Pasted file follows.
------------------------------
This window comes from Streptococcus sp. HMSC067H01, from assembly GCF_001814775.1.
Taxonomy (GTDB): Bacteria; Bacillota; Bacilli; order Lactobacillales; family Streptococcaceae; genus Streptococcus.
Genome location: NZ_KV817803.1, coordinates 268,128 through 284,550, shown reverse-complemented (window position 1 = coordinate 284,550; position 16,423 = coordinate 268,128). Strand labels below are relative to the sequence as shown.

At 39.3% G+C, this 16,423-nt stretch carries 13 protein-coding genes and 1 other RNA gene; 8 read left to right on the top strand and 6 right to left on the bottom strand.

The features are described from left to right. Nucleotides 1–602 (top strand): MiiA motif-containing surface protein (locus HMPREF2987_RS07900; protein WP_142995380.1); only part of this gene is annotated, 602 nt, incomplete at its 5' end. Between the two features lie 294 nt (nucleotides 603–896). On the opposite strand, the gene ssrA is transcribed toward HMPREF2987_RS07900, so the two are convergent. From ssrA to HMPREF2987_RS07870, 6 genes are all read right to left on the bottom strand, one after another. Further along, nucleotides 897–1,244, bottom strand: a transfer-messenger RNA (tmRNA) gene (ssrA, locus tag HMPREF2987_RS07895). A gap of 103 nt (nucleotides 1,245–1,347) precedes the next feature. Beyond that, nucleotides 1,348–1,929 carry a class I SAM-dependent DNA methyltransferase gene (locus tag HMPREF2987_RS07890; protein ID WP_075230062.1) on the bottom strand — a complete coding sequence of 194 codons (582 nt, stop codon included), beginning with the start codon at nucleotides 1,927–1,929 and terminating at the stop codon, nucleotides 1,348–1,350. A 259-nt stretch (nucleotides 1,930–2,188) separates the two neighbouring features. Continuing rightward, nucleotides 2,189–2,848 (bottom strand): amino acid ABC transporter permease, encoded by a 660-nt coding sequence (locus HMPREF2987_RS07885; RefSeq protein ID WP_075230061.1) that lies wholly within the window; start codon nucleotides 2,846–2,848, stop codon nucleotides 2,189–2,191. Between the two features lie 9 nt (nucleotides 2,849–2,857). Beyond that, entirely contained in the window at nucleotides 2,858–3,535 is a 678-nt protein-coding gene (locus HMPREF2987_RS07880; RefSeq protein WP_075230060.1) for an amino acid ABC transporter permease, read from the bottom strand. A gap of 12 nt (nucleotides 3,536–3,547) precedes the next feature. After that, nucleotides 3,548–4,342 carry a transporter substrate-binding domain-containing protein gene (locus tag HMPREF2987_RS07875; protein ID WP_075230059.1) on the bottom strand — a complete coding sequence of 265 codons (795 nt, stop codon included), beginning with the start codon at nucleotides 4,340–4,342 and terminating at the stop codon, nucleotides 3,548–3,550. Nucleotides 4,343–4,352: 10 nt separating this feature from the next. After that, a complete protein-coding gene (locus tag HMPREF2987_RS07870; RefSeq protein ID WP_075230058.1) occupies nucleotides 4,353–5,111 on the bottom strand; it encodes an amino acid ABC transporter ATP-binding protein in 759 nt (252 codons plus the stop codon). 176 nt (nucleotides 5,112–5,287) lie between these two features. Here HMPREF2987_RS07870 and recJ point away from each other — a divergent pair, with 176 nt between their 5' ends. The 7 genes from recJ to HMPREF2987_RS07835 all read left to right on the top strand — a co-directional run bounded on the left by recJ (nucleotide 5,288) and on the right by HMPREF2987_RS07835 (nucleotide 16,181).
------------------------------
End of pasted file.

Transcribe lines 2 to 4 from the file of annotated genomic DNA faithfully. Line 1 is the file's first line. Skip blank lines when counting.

Taxonomy (GTDB): Bacteria; Bacillota; Bacilli; order Lactobacillales; family Streptococcaceae; genus Streptococcus.
Genome location: NZ_KV817803.1, coordinates 268,128 through 284,550, shown reverse-complemented (window position 1 = coordinate 284,550; position 16,423 = coordinate 268,128). Strand labels below are relative to the sequence as shown.

At 39.3% G+C, this 16,423-nt stretch carries 13 protein-coding genes and 1 other RNA gene; 8 read left to right on the top strand and 6 right to left on the bottom strand.